{¶ 19} We review a grant of summary judgment de novo.1  Stelter was entitled to summary judgment only if (1) there was no genuine issue of material fact, (2) Stelter was entitled to judgment as a matter of law, and (3) reasonable minds, when viewing the evidence in favor of Young, could only reach a conclusion that was adverse to him.2

III. Retaliatory Discharge:  Prima Facie Case

 {¶ 20} It is illegal in Ohio for an employer to discharge an employee for initiating or pursuing a workers' compensation claim.3  Courts analyze retaliatory-discharge claims under a burden-shifting approach.   The initial burden of  proof lies with the plaintiff to establish a prima facie case of retaliation.4  The burden to establish a prima facie case in a retaliatory-discharge case is not onerous.5  In this case, Young had to show that (1) he was injured on the job, (2) he filed a workers' compensation claim, and (3) there was a causal connection between his filing of the workers' compensation claim and his termination.6

{¶ 21} If Young could have established a prima facie case, the burden would have shifted to Stelter to set forth a legitimate nonretaliatory reason for Young's discharge.7  If Stelter could articulate a nonretaliatory reason for Young's discharge, the burden would have shifted back to Young to prove that the reason articulated by Stelter was a pretext and that he was fired because he had pursued a workers' compensation claim.8

 {¶ 22} At least for summary-judgment purposes, Stelter does not dispute that Young was injured on the job or that he had filed a workers' compensation claim.   Thus, in analyzing the existence of a prima facie case, we focus on whether there was a causal connection between the protected activity and Young's termination.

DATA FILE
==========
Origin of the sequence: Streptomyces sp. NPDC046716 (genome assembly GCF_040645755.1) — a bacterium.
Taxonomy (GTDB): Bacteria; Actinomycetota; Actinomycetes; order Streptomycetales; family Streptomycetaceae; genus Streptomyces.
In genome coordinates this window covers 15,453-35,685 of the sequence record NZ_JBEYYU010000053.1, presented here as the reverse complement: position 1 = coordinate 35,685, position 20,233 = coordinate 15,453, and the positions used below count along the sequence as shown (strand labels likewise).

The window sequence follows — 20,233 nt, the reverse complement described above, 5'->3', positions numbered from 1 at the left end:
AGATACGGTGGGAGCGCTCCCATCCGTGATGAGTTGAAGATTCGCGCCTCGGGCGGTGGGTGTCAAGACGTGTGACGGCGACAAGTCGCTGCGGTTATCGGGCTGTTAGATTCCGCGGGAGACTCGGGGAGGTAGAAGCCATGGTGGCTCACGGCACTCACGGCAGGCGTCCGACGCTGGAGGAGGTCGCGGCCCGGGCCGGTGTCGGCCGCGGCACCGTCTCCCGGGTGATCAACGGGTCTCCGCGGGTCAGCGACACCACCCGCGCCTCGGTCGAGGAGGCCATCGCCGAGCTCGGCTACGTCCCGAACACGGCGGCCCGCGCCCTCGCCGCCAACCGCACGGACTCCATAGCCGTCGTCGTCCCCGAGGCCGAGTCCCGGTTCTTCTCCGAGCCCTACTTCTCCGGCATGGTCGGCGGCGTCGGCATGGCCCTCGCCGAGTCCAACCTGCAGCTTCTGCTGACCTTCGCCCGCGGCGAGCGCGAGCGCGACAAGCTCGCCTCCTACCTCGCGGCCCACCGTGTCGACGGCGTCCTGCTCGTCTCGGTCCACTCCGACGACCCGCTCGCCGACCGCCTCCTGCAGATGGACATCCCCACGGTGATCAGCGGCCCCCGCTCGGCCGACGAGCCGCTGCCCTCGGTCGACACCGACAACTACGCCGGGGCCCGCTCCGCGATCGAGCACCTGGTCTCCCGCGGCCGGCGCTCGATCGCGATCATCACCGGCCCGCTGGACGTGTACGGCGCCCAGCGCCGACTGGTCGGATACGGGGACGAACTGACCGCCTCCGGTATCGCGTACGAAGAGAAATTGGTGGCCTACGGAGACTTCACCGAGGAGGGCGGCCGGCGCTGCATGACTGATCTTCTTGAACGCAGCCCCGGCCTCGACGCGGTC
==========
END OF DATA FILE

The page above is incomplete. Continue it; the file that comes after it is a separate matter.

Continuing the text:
{¶ 23} To establish a causal connection, Young was not required to present a “smoking gun.” 9  He had to present sufficient evidence to create an inference that the employment decision was retaliatory, and he could have satisfied his burden through direct or indirect evidence.10  Therefore, the trial court should have considered a variety of factors to determine whether there was an inference of a retaliatory motive.11

 {¶ 24} Stelter fired Young days after he had filed a workers' compensation claim.   However close, temporal proximity alone is insufficient to establish a prima facie case of retaliatory discharge.12  But Young presented compelling circumstantial evidence that established a prima facie case.

 {¶ 25} Young presented evidence that Stelter had always regarded him as a model employee.   A written job evaluation that had been prepared only a year before Young's dismissal showered praise on him.   In the evaluation, Sebald wrote, “Jim does a very good job and is very [conscientious] of his work * * * Attendance-never a problem.  * * * Attitude-very good.”   Sebald concluded this August 2004 evaluation by stating that Young was a “very good employee,” and that he was given a bonus for “going the extra mile.”   Previous job evaluations also had been generally positive, and Young had received accolades from customers.